There are plenty of alternative company email structures, but what’s most important to note is that you can check the validity of any email address using the Rapportive extension for Chrome. Once installed in your Gmail inbox, it’ll display information about the person on the other end of any email address you place in the “To” field – pulled in from their LinkedIn account. Use this extension to test out different email possibilities before resorting to applying without first making personal contact.

2. Take Time to Come up with the Perfect Subject Line.

Fast Company recently conducted a study in which they sent 1,000 cold emails in hopes of learning what the perfect cold email looks like. In their results, they determined that the open rate was primarily driven by a combination of the sender name and subject line. You cannot do much about your sender name (aside from making sure you name’s capitalized and spelled correctly), but you sure can control the subject line.

One of my best business relationships started out with a cold email featuring the subject line, “A Mutual Love for Animals and Compelling Content.” While it had very little to do with the reason I was writing this person, it sure sounded a lot different than everything else in her inbox, which got her to read on and evaluate my propositions.

Adam Grant makes the great point that “people are more likely to read emails with subject lines that create curiosity or provide utility. When people aren’t busy, they’re drawn in by subject lines that intrigue them. But when they’re busy, curiosity fades in importance; the emails that get read are the ones with practical subject lines.”

Do your best to craft a subject line that’s creative, short, and tells the reader why they should open and read your email. If you need some more inspiration, here are 171 email subject lines that are designed to pique the curiosity of your readers. (Also check out Skillcrush’s 9 Simple Tips to Get People to Respond to Your Emails).

3. Find a Connection to Make Your Email Warmer.

The less cold you can make your email, by showing you’ve done your homework on the recipient, the higher your chances of getting a response. Look for any mutual connections, shared interests, professional societies, or notable achievements that’ll give you the opportunity to mention something relevant to them.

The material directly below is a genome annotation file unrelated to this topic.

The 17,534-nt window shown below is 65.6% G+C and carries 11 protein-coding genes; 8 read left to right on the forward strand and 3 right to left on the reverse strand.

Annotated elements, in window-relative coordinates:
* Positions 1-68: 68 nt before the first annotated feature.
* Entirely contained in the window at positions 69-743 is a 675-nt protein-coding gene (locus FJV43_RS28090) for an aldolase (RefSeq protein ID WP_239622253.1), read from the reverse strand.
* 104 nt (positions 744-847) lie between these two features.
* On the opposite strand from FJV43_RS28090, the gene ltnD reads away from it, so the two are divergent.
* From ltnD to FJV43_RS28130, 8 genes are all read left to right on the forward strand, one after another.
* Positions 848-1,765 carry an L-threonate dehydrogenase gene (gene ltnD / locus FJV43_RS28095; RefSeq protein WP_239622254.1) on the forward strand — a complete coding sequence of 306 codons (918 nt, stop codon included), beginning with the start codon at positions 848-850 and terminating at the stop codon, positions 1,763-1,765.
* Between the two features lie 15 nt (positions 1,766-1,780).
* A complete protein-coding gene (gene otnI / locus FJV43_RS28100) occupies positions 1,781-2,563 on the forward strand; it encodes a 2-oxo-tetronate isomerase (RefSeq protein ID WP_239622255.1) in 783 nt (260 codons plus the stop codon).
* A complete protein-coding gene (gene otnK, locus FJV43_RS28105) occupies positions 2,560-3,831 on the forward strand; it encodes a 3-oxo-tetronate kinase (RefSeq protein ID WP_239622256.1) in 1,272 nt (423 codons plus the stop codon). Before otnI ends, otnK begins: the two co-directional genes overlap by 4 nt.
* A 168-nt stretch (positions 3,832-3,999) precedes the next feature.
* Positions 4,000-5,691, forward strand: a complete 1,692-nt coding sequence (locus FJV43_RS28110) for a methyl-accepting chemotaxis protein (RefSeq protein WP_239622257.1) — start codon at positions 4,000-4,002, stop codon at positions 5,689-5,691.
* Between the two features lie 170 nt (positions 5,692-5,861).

With my example email above, I mentioned a mutual love of animals in the subject line. In my research on the person I was reaching out to, I found that she loved sharing photos of her dogs on Twitter and Instagram—so much so that she regularly talked about dogs on her personal blog as well. I happen to love dogs, so this was a natural way to make an instant connection with her. With a little time, you can find something that’ll genuinely connect you with your recipient, too.

Once you’ve built your personal messaging into the email, here are a few helpful templates you can grab for structuring what that email looks like.

4. Begin With an Elevator Pitch.

Nobody wants to read a long-winded email, especially from someone they don’t know. If the recipient has decided to open your email in the first place, you need to put value on the table instantly.

You need a captivating entrance that demonstrates you will provide actual value if you’re chosen for the role. Start with how you found the position, and give a specific example of why you would be a great fit for the job. Think of the mindset they’ll be in when reading your email. Why should they select you? What makes you stand out from the crowd? (Check out Skillcrush’s Ultimate Guide to the Perfect Email Cover Letter for more tips on exactly what to include in your cold email.)

5. Sell Your Strengths.